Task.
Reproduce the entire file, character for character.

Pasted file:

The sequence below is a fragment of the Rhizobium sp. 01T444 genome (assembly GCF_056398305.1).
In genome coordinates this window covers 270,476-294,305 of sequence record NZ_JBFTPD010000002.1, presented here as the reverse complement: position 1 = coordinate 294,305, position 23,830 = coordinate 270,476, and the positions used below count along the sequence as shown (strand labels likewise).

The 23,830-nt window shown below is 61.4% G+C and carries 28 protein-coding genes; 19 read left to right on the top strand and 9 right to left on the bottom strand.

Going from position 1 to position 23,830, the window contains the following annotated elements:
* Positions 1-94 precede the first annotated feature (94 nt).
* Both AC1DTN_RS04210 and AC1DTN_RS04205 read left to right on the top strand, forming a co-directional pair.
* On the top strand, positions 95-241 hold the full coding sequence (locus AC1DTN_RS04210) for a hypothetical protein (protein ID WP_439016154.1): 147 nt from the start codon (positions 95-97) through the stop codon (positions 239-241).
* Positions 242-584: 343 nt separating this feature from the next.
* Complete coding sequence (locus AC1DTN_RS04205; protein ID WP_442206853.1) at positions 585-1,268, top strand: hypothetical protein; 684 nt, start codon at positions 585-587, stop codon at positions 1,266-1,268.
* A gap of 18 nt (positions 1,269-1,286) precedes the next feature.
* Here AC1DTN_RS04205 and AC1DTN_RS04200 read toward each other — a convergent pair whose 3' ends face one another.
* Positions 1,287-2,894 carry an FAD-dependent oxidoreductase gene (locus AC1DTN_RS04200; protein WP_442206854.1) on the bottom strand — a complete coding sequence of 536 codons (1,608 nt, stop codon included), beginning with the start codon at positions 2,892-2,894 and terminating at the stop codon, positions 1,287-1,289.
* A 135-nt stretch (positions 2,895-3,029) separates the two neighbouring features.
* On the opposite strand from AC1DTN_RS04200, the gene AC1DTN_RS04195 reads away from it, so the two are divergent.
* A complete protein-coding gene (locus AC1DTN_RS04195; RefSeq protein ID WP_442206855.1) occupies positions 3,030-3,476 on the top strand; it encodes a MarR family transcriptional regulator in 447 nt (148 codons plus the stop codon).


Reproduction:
The sequence below is a fragment of the Rhizobium sp. 01T444 genome (assembly GCF_056398305.1).
In genome coordinates this window covers 270,476-294,305 of sequence record NZ_JBFTPD010000002.1, presented here as the reverse complement: position 1 = coordinate 294,305, position 23,830 = coordinate 270,476, and the positions used below count along the sequence as shown (strand labels likewise).

The 23,830-nt window shown below is 61.4% G+C and carries 28 protein-coding genes; 19 read left to right on the top strand and 9 right to left on the bottom strand.

Going from position 1 to position 23,830, the window contains the following annotated elements:
* Positions 1-94 precede the first annotated feature (94 nt).
* Both AC1DTN_RS04210 and AC1DTN_RS04205 read left to right on the top strand, forming a co-directional pair.
* On the top strand, positions 95-241 hold the full coding sequence (locus AC1DTN_RS04210) for a hypothetical protein (protein ID WP_439016154.1): 147 nt from the start codon (positions 95-97) through the stop codon (positions 239-241).
* Positions 242-584: 343 nt separating this feature from the next.
* Complete coding sequence (locus AC1DTN_RS04205; protein ID WP_442206853.1) at positions 585-1,268, top strand: hypothetical protein; 684 nt, start codon at positions 585-587, stop codon at positions 1,266-1,268.
* A gap of 18 nt (positions 1,269-1,286) precedes the next feature.
* Here AC1DTN_RS04205 and AC1DTN_RS04200 read toward each other — a convergent pair whose 3' ends face one another.
* Positions 1,287-2,894 carry an FAD-dependent oxidoreductase gene (locus AC1DTN_RS04200; protein WP_442206854.1) on the bottom strand — a complete coding sequence of 536 codons (1,608 nt, stop codon included), beginning with the start codon at positions 2,892-2,894 and terminating at the stop codon, positions 1,287-1,289.
* A 135-nt stretch (positions 2,895-3,029) separates the two neighbouring features.
* On the opposite strand from AC1DTN_RS04200, the gene AC1DTN_RS04195 reads away from it, so the two are divergent.
* A complete protein-coding gene (locus AC1DTN_RS04195; RefSeq protein ID WP_442206855.1) occupies positions 3,030-3,476 on the top strand; it encodes a MarR family transcriptional regulator in 447 nt (148 codons plus the stop codon).